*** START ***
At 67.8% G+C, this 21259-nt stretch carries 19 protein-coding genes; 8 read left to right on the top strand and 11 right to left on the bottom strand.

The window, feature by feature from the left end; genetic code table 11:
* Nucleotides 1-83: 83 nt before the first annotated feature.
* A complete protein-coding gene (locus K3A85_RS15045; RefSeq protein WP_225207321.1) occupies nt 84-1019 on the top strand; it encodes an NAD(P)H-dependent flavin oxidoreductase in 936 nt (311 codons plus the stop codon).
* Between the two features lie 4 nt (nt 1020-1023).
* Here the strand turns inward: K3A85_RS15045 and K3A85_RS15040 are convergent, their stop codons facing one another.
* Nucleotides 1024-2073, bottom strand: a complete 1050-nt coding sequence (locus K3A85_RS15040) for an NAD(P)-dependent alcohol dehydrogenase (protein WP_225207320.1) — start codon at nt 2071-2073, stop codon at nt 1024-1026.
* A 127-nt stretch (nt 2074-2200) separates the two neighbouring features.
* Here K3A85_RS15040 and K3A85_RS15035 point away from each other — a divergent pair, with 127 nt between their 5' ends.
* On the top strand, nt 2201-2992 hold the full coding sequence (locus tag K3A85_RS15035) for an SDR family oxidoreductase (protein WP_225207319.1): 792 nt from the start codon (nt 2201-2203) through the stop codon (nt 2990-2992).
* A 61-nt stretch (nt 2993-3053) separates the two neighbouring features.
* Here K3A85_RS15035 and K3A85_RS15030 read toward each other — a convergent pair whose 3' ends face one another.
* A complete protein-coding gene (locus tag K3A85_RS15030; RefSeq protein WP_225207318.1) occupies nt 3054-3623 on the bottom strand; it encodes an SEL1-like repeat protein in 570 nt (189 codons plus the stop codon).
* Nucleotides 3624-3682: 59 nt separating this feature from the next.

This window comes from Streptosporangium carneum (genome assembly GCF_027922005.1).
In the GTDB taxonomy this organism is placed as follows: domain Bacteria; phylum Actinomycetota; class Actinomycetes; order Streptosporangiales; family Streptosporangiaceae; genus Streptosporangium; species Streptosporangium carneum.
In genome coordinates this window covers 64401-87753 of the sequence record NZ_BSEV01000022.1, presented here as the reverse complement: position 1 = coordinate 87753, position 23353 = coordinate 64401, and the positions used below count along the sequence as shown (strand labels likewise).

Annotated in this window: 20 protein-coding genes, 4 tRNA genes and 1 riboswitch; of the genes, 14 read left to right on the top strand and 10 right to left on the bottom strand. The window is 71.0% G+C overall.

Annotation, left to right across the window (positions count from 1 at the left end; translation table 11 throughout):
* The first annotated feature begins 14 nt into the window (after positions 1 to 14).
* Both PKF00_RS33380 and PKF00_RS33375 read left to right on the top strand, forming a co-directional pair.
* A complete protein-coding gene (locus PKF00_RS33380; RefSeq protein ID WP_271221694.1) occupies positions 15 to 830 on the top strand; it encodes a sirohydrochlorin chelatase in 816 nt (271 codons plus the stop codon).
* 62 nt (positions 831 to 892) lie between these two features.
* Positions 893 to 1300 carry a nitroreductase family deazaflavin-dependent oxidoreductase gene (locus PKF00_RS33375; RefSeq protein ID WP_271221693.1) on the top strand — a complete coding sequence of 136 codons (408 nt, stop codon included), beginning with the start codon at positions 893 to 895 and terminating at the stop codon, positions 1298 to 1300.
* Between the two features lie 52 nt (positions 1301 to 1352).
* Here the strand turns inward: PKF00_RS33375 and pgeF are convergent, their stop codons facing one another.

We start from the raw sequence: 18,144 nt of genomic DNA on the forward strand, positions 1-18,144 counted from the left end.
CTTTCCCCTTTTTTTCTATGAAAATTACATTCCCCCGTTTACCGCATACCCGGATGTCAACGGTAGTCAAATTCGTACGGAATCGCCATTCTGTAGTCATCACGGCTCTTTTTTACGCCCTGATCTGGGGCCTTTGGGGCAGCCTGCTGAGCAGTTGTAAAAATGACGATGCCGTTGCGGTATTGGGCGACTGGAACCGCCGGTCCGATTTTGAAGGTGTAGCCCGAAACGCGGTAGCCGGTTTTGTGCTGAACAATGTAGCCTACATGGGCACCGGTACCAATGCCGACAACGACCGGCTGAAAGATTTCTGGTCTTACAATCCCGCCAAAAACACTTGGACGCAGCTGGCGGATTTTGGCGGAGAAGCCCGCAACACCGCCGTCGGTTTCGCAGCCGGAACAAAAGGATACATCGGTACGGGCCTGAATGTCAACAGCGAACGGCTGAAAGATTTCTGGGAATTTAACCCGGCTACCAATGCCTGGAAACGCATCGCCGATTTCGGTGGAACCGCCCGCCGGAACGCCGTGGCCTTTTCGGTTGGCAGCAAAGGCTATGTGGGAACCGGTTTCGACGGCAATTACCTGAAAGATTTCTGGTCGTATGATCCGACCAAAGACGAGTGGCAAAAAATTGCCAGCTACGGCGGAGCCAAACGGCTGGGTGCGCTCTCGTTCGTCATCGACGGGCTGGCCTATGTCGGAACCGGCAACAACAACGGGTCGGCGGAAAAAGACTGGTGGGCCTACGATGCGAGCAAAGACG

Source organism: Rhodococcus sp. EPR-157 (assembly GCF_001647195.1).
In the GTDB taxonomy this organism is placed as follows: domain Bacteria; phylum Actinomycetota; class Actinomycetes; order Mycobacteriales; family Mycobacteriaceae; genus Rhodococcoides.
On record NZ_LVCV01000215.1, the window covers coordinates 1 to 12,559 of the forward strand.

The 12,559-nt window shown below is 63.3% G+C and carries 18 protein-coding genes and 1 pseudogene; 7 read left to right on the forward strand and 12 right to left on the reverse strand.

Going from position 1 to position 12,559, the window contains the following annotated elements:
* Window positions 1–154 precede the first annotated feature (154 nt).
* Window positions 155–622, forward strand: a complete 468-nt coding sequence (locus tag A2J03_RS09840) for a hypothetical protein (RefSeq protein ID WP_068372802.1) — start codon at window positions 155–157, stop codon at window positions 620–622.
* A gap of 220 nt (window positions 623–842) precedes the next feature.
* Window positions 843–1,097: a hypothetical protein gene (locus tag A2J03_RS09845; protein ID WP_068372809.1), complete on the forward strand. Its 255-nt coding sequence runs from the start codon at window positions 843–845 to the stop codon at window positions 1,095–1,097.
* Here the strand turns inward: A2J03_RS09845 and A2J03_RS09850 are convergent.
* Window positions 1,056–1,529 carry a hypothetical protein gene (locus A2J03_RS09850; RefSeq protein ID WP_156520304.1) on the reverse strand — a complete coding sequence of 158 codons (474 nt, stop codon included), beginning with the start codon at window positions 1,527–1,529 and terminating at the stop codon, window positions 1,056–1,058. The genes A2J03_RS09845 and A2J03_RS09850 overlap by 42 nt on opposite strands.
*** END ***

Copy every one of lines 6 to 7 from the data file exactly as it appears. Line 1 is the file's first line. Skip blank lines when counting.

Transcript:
* Here the strand turns inward: K3A85_RS15045 and K3A85_RS15040 are convergent, their stop codons facing one another.
* Nucleotides 1024-2073, bottom strand: a complete 1050-nt coding sequence (locus K3A85_RS15040) for an NAD(P)-dependent alcohol dehydrogenase (protein WP_225207320.1) — start codon at nt 2071-2073, stop codon at nt 1024-1026.